Offering What We Can, When We Can
I’ve been thinking about what it means to be a good friend, as I’m sure many of us have over the last year. Many of my friendships are from past places—I’ve bounced around cities for most of my adult life—so I’m no stranger to long distance. Still, it’s not always easy to get phone dates on the calendar or gifts are in the mail on time. I’m even guilty of sending copy-and-paste text messages to multiple friends at once: “Hi! Thinking of you! How have you been?”
No one tells us how challenging friendships can be after youth. Making new adult friends can be even harder. I can’t be the only one who reminisces about the simpler days of sleepovers and shared lockers, right?
Perhaps we need to cut ourselves some slack. It’s not that we don’t care about our friends, but rather that relationships require effort and intentionality—something I’m personally low on these days. Many of us can’t physically be together right now, and we’re having to pivot, to reimagine our friendships in a new way. Digital communication fatigue is completely normal, as is plopping on the couch instead of responding to missed calls.
But what if being a good friend isn't about how much time we spend with someone or how often we're available? What if, instead, a good friendship is built on a foundation of intentionality and offering what we can to each other, when we can?
This doesn’t come without practice. Love is a skill, and it’s something to be cultivated, explains author Alain de Botton in an On Being podcast. “And it requires forbearance, generosity, imagination…[it] is rocky and bumpy at the best of times, and the more generous we can be towards [our] flawed humanity, the better chance we’ll have of doing the true hard work of love,” he says.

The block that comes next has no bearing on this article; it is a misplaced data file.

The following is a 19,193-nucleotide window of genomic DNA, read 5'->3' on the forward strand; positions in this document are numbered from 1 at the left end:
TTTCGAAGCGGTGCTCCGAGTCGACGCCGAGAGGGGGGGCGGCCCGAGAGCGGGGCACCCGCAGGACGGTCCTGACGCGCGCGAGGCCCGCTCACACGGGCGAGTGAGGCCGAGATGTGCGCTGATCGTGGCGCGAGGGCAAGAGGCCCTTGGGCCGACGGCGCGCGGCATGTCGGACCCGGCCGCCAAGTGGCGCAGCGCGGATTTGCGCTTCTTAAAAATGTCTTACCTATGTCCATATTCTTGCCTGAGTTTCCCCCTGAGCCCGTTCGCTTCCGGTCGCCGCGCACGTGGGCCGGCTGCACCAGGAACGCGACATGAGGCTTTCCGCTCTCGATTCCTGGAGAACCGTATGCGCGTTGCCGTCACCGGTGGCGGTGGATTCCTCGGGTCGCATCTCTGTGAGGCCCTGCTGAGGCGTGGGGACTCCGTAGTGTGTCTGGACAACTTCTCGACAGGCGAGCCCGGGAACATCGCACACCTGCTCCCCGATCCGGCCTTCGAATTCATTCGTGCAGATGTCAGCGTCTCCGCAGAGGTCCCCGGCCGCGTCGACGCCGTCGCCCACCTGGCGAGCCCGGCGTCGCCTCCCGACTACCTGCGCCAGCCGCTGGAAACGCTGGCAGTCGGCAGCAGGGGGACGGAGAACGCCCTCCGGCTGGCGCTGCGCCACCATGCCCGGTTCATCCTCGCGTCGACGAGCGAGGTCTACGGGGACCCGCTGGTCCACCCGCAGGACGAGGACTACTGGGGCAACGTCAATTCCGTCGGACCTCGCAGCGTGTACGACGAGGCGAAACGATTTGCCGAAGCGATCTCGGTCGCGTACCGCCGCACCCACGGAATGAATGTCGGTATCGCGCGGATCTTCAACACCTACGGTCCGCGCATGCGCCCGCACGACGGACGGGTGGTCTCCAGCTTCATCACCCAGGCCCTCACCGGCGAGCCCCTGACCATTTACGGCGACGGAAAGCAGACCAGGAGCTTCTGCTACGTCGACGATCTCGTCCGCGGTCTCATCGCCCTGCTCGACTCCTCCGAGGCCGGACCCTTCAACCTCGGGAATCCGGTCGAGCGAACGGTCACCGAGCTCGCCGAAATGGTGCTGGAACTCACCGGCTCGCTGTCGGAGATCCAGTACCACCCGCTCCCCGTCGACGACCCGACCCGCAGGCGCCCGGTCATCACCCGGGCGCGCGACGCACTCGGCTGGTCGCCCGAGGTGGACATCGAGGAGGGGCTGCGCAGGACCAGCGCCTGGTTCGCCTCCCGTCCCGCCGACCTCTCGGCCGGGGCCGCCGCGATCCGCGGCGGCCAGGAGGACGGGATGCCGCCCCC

I’d suggest this same grace is also foundational to friendships. These relationships ask us to show up and be present while simultaneously understanding we—and our friends—are ultimately flawed.
Is it essential to discuss our relational needs and expectations with our friends? Of course. Clear communication and reliability are pillars to healthy friendships. But as de Botton points out, the sooner we accept everyone's limitations, the better it will be for our relationships. This takes the pressure off of everyone involved, especially in a pandemic, when communication can flounder.
In this way, perhaps being a good friend also means the willingness to stretch alongside another person. Being and staying in friendships challenges us as individuals, says Aminatou Sow and Ann Friedman, the hosts of Call Your Girlfriend. It’s ultimately up to us how much we’re willing to endure together.
“No friendship can be on autopilot or totally static for very long,” says Friedman.
When I think about how lasting friendships require an evolution, my mind goes to one of my closest friends, who I’ve known since high school. We used to drive around in her Pontiac Sunbird, eating fast-food and belting out Top 40 lyrics. Now she has two kids and lives in the suburbs; I work full-time and live in a bustling city, in an apartment with my partner and dog.